Google seems to slightly adjust adverts (in some cases) based on your previous search - perhaps assuming that some users will be attempting to refine their first search.

The effect of this on KeywordSpy.com however could mean that it lists adwords appearing for some search terms when in fact they don't actually appear for those terms (rather they appeared for a users unknown previous search term).

[edited by: TravelSite at 10:05 am (utc) on Feb. 27, 2008]


 10:24 am on Feb 27, 2008 (gmt 0)

If you really want to protect your keywords, then I suppose it would be quite easy to just ban their domain / user agent.


 11:36 am on Feb 27, 2008 (gmt 0)

I have been using it for months.
It shows all of those keywords people are not actually bidding on because they only generate a list of broad matched results. I would suggest that you spend some time looking at you search query reports and then look at keyword spy and see what is really happening in your account.

Also, if you actually spent time understanding the value of this you could save your account hundreds of thousands of dolllar a year(at least i did). Not to mention you can gain insight in to the way your competitors segment their acccounts and so on.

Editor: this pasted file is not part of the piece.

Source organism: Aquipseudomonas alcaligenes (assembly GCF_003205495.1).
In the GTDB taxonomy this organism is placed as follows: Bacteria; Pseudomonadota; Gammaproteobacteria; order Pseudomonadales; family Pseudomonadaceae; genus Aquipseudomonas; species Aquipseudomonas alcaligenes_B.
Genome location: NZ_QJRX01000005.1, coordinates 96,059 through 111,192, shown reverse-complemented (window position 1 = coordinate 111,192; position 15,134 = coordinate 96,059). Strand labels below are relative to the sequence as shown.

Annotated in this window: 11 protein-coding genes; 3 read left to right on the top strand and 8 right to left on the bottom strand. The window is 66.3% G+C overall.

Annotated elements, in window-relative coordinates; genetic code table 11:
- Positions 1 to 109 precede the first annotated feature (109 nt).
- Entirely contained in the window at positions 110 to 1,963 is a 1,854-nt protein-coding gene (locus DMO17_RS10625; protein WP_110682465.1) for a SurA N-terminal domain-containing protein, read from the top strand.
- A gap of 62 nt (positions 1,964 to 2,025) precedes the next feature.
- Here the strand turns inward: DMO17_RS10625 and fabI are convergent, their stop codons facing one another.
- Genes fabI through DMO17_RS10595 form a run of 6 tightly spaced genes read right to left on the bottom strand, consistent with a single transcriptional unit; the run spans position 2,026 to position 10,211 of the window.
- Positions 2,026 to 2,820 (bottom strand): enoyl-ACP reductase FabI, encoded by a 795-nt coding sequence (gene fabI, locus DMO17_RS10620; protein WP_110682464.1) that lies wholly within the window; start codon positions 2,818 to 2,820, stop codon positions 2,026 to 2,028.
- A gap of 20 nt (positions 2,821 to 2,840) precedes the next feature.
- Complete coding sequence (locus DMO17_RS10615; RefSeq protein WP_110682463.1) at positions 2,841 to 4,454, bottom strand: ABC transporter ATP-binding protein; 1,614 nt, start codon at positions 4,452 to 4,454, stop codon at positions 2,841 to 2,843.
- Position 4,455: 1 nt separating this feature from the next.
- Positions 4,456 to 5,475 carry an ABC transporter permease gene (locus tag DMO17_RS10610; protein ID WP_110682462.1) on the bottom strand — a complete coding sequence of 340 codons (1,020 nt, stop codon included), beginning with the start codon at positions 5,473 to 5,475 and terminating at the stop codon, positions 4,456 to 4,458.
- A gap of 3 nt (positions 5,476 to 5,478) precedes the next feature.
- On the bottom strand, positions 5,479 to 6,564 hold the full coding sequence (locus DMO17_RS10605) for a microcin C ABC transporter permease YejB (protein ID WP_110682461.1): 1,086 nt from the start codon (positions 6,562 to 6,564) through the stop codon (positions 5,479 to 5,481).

To say it does not work or it is a scam is not true and I would suggest the people that think that its a lie should spend some time thinking about ways to take advantage of competitive intelligence when it is presented to them.

its not much different than spyfu, less the pricing info.


 1:24 am on Feb 28, 2008 (gmt 0)

I just typed in my main site and the information it spat out was complete garbage


 2:18 pm on Feb 28, 2008 (gmt 0)

Really the tool is only as good as the master keyword list they are using to scrape the results.

You can go to wordtracker and buy one of their huge keywords lists (they sell one containing 20 million keywords), setup the system to scrape the search results for reach query and the data starts pouring in.

As for showing words you never bid on, do you use broad match? Because if you do your ad will show up for tons and tons of keywords you didn't specifically bid on, throw expanded broad match into the mix and you have even more keywords you dind't bid on.